Pinterest first appeared on the social media scene in 2010 as a place for users to curate or “pin” favorite images from the Internet. Users have embraced the concept and have already pinned more than 30 billion images. Pinterest is now positioning itself as more than just a place where recipes are swapped and designer rooms are ogled. The company is offering ways for businesses to engage in branding and marketing while making some money in the process.
18 months ago Pinterest began offering special business accounts and that was followed by a rollout of promoted pins — images that large companies could pay to promote so that they would be viewed by more people. Initially, promoted pins were strictly offered to companies the size of the Gap, General Mills, or Target. But now businesses of any size are joining a waiting list to have the chance to promote their pins as well.
Why should this interest small-business owners? Sherry Nouraini, Ph.D., a new media marketing instructor at the University of California San Diego Extension and president of Captive Touch, a company that offers social media strategy, education, and coaching, says it’s because Pinterest offers a unique social media experience.
Consumers join social networks to connect with family and friends or with professional colleagues, Nouraini says, which can make it difficult for small businesses to convert prospects into paying customers via social channels.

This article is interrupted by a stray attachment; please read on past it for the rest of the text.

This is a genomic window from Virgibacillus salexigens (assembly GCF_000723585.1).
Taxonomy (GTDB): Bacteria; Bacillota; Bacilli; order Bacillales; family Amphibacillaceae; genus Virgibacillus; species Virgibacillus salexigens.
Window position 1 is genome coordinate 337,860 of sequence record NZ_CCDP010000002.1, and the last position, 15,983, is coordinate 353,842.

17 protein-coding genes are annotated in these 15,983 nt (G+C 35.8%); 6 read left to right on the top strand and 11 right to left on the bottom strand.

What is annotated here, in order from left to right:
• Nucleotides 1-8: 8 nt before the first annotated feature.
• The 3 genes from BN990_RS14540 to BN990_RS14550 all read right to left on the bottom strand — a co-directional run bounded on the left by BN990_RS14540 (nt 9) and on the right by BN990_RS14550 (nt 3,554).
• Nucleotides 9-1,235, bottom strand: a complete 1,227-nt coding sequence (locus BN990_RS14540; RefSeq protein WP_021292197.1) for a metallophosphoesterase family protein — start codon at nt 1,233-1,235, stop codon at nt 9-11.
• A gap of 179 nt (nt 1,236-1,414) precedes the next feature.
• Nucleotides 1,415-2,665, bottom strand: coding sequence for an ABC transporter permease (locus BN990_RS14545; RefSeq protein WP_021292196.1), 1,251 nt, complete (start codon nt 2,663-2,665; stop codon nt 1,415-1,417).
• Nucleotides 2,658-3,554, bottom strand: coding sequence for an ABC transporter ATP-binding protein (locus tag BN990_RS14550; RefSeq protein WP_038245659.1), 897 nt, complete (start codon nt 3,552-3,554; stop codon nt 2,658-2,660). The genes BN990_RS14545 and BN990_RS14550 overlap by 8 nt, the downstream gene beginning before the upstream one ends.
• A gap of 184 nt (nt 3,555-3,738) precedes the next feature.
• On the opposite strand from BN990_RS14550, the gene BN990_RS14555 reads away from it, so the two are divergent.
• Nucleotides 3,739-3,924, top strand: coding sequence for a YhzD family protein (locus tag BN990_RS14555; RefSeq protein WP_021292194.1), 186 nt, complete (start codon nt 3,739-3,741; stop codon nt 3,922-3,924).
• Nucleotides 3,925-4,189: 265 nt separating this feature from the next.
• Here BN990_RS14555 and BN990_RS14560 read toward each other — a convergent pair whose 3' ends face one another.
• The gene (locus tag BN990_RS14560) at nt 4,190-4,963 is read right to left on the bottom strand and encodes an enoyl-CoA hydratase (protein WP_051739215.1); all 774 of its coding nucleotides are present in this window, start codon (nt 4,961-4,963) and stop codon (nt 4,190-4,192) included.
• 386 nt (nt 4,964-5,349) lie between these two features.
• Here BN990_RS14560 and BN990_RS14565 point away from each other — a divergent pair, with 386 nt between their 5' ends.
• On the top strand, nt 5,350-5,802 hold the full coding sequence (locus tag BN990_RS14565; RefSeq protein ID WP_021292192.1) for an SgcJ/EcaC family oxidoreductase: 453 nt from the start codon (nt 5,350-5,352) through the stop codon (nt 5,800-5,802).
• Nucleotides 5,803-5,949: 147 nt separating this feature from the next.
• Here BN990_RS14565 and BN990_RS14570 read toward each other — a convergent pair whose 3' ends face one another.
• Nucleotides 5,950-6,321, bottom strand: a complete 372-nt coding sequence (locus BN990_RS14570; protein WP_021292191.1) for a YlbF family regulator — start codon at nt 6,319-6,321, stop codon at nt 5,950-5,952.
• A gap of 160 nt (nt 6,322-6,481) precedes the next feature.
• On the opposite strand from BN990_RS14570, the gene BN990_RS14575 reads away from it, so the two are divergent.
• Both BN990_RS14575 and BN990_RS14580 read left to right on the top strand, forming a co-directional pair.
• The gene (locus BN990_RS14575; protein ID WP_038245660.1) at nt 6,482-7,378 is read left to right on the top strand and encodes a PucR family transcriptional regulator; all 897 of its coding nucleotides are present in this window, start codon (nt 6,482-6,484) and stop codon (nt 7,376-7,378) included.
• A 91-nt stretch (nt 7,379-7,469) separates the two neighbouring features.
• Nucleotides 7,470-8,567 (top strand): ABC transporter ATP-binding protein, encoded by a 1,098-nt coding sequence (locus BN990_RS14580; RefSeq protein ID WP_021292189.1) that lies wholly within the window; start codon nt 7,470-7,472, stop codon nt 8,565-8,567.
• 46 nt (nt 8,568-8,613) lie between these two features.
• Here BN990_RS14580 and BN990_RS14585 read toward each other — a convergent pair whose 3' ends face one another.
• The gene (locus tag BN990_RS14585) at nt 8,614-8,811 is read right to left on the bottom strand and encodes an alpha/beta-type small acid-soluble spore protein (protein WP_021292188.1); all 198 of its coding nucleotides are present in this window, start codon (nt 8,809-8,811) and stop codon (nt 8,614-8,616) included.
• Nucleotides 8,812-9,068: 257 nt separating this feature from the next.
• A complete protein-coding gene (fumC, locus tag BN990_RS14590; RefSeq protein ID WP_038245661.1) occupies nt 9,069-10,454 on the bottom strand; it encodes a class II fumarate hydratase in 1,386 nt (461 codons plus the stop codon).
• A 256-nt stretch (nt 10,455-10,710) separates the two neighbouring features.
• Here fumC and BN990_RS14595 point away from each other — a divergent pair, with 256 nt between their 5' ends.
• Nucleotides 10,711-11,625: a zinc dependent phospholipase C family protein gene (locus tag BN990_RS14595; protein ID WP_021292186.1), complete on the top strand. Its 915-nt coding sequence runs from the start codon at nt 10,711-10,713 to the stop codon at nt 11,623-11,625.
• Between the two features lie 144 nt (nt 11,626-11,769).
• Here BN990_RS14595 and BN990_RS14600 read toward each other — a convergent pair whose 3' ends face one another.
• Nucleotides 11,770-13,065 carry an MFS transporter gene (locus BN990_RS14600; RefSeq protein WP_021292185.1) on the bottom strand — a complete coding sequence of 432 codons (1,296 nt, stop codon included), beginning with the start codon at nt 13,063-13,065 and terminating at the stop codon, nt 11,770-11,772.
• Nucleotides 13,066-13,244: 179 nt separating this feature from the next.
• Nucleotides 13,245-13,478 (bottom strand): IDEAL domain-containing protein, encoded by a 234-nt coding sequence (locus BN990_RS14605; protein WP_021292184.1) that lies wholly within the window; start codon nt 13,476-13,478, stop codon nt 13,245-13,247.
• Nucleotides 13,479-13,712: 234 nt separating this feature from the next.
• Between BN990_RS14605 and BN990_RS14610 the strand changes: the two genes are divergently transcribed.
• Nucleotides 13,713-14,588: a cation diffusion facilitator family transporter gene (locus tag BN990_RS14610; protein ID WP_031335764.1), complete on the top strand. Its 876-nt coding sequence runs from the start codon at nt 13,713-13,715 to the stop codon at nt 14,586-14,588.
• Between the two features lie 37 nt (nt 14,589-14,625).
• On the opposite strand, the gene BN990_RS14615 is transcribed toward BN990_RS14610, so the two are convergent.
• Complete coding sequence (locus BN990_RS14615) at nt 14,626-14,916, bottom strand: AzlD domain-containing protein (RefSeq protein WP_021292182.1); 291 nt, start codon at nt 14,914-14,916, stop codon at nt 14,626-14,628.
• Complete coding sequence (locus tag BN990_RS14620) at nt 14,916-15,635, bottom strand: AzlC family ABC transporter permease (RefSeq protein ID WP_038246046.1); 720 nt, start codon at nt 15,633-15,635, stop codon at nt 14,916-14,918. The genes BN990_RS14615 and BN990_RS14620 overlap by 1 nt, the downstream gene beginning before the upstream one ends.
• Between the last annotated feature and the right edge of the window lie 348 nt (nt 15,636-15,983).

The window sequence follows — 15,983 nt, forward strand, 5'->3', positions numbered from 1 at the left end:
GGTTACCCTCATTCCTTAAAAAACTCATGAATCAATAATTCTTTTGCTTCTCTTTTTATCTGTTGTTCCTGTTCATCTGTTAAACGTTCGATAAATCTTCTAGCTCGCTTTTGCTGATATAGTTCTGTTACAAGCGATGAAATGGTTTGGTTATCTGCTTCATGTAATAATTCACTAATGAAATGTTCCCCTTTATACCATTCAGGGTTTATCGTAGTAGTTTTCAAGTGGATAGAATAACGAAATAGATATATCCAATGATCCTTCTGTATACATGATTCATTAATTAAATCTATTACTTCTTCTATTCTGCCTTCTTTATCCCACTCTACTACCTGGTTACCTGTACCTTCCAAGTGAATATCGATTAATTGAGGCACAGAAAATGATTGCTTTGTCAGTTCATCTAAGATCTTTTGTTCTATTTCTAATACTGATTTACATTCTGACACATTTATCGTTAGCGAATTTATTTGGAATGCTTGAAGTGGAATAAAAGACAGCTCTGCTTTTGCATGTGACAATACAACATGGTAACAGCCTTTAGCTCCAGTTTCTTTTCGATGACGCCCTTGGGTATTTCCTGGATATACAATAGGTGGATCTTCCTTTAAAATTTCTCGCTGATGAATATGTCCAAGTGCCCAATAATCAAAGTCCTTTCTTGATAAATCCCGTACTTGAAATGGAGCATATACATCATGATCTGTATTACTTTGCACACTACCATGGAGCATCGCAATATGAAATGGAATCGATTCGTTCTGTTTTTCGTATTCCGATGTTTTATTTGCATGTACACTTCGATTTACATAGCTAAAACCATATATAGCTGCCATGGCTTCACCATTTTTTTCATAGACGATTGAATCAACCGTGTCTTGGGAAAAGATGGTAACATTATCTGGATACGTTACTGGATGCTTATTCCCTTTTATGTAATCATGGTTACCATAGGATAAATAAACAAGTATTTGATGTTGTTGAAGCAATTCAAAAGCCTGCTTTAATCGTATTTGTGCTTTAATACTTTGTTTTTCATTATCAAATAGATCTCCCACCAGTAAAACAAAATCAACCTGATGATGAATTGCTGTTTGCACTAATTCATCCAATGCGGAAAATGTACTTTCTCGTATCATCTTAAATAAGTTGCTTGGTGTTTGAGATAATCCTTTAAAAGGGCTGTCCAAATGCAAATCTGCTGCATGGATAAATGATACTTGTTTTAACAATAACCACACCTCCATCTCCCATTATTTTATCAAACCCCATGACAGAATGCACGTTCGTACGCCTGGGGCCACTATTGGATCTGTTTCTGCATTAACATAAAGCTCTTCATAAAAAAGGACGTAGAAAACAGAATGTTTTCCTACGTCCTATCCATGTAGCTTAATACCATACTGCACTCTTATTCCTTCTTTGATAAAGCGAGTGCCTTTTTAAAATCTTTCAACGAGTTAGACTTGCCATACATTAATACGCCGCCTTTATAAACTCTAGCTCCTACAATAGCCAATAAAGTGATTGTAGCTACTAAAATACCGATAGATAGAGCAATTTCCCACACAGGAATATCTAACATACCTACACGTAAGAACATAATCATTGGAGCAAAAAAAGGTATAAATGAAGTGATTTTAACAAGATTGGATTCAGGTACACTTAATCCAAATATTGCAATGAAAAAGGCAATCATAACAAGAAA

But, she adds, Pinterest is an exception because of its visually addictive nature.
“People join Pinterest with the intent of finding things they love and cataloging them, which gives content shared by brands more longevity compared to other social networking sites.”
The idea of promoting pins is to build brand awareness and drive traffic to a company’s website. That’s why Pinterest offers rich pins that have data and information built right into the pin.
“Rich pins allow brands to communicate the value of their product and service right on Pinterest, eliminating a step for the consumer to search for information on a brand’s website.
Rich pins can be enabled for movies, recipes, articles, products, and places. The description of the pin travels with it and cannot be changed by pinners as it is shared. And if the price changes on an item in a rich pin everyone who has pinned it will receive a notification.
“This is an extremely powerful feature as it puts the power of retargeting in the consumers’ hands,” Nouraini says.
Creating rich pens is a technical process that requires adding metatags to a website, and businesses have to apply to Pinterest to use them. At might not be so easy: The Pinterest website suggests getting professional IT help to enable these kinds of pins.
Another new Pinterest feature that requires much less technical expertise is Interests. Users can set their profiles to show them things they are interested in, whether they follow the pinner or not. Previously images only popped into a pinner’s homefeed if they were already following a particular board. This gives small businesses the opportunity to appear in new feeds every day and increases the importance of collecting interesting and relevant pins on their boards.
Also, Pinterest has just added a direct messaging feature that a business can use to share pins with an entire group of followers.
Pew Research has found that one-fifth of internet users are on Pinterest, more than the number that use Twitter. That’s why small-business owners should keep an eye on all the new tools this ever-growing service has to offer.
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